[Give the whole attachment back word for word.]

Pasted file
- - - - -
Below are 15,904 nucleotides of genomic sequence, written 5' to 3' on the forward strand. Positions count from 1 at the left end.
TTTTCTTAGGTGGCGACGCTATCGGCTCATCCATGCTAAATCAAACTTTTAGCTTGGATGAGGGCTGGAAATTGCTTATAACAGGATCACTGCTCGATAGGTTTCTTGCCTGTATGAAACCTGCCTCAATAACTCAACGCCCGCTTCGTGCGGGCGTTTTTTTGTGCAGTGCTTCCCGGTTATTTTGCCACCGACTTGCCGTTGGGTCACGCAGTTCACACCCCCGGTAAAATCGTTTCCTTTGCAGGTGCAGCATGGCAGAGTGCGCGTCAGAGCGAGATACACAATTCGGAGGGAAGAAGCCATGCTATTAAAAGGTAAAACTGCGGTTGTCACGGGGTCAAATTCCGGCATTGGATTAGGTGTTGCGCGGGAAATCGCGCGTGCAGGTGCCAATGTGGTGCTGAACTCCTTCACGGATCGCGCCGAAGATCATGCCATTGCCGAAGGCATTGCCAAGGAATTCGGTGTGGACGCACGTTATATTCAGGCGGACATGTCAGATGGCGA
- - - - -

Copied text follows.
Below are 15,904 nucleotides of genomic sequence, written 5' to 3' on the forward strand. Positions count from 1 at the left end.
TTTTCTTAGGTGGCGACGCTATCGGCTCATCCATGCTAAATCAAACTTTTAGCTTGGATGAGGGCTGGAAATTGCTTATAACAGGATCACTGCTCGATAGGTTTCTTGCCTGTATGAAACCTGCCTCAATAACTCAACGCCCGCTTCGTGCGGGCGTTTTTTTGTGCAGTGCTTCCCGGTTATTTTGCCACCGACTTGCCGTTGGGTCACGCAGTTCACACCCCCGGTAAAATCGTTTCCTTTGCAGGTGCAGCATGGCAGAGTGCGCGTCAGAGCGAGATACACAATTCGGAGGGAAGAAGCCATGCTATTAAAAGGTAAAACTGCGGTTGTCACGGGGTCAAATTCCGGCATTGGATTAGGTGTTGCGCGGGAAATCGCGCGTGCAGGTGCCAATGTGGTGCTGAACTCCTTCACGGATCGCGCCGAAGATCATGCCATTGCCGAAGGCATTGCCAAGGAATTCGGTGTGGACGCACGTTATATTCAGGCGGACATGTCAGATGGCGA